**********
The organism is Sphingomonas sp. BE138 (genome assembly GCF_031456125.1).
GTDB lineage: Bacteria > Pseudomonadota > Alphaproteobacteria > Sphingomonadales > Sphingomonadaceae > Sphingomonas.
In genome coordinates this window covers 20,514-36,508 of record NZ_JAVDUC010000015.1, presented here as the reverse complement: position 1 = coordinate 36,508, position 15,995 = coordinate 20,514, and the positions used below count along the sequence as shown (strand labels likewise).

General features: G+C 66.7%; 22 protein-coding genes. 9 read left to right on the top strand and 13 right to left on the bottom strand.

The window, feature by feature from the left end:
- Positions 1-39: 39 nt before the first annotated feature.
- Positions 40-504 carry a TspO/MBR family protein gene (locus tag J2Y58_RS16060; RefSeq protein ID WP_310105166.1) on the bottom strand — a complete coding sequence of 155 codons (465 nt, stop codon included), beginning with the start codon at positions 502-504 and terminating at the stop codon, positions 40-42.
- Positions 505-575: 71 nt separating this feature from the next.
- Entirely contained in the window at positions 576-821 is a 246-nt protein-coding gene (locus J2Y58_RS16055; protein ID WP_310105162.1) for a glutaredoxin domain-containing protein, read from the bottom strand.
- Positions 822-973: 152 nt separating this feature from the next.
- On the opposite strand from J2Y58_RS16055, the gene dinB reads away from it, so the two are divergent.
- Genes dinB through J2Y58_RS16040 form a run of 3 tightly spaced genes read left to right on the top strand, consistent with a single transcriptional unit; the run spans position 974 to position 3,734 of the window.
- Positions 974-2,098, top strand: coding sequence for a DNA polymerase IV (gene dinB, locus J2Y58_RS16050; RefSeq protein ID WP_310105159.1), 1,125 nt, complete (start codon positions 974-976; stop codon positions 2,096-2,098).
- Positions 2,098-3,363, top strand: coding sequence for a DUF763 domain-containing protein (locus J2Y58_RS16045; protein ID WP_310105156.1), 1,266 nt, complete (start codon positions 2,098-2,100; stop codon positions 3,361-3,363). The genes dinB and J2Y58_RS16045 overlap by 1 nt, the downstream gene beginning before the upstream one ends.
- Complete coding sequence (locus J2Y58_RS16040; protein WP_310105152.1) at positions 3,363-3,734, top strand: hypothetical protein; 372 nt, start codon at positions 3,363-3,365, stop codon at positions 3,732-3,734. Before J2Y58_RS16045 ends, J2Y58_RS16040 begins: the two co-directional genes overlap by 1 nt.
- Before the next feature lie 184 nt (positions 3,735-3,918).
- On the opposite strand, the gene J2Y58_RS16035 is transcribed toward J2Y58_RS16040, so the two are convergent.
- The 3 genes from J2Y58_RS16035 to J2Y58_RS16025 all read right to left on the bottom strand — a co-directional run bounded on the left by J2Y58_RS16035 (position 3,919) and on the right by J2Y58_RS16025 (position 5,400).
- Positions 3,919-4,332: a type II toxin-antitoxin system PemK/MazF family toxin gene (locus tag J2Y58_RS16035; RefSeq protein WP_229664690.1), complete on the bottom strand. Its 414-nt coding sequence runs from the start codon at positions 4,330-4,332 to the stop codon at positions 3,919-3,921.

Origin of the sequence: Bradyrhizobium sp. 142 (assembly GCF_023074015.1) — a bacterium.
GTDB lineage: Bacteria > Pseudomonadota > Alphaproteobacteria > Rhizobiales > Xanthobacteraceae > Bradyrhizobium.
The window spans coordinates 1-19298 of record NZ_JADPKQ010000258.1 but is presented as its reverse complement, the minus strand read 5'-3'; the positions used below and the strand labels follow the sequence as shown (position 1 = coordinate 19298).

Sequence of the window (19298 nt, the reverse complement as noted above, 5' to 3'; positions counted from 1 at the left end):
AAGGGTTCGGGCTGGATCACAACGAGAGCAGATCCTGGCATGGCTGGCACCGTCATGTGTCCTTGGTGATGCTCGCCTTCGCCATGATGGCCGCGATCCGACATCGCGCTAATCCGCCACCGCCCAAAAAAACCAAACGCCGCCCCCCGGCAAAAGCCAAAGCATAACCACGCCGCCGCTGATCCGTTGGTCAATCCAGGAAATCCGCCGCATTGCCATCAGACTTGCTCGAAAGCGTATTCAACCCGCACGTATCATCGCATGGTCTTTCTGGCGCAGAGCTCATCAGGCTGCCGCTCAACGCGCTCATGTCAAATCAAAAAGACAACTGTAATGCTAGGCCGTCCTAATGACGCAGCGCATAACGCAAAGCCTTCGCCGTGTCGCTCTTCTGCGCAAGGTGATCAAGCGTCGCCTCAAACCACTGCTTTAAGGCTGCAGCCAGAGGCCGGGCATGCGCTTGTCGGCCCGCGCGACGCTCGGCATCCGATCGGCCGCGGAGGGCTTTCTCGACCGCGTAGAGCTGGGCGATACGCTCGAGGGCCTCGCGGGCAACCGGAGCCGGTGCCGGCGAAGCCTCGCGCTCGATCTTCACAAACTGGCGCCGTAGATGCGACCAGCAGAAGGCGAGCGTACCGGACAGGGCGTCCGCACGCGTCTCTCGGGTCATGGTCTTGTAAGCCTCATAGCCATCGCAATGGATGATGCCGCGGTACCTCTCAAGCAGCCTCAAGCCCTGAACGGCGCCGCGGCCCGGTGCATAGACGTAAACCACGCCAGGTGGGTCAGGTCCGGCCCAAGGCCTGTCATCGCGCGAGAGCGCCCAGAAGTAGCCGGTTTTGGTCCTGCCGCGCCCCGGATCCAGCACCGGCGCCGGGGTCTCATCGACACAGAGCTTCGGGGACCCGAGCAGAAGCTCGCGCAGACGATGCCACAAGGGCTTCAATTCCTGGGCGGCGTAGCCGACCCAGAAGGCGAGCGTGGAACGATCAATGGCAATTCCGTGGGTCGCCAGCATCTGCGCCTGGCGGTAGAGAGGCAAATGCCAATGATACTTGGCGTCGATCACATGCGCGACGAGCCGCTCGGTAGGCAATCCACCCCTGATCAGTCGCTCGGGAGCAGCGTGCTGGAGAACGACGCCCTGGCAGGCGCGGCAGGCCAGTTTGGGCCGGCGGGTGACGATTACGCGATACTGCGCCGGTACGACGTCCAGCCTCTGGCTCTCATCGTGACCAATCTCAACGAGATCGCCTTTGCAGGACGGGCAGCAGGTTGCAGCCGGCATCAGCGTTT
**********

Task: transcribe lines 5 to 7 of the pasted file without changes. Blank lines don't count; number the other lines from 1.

The window, feature by feature from the left end:
- Positions 1-39: 39 nt before the first annotated feature.
- Positions 40-504 carry a TspO/MBR family protein gene (locus tag J2Y58_RS16060; RefSeq protein ID WP_310105166.1) on the bottom strand — a complete coding sequence of 155 codons (465 nt, stop codon included), beginning with the start codon at positions 502-504 and terminating at the stop codon, positions 40-42.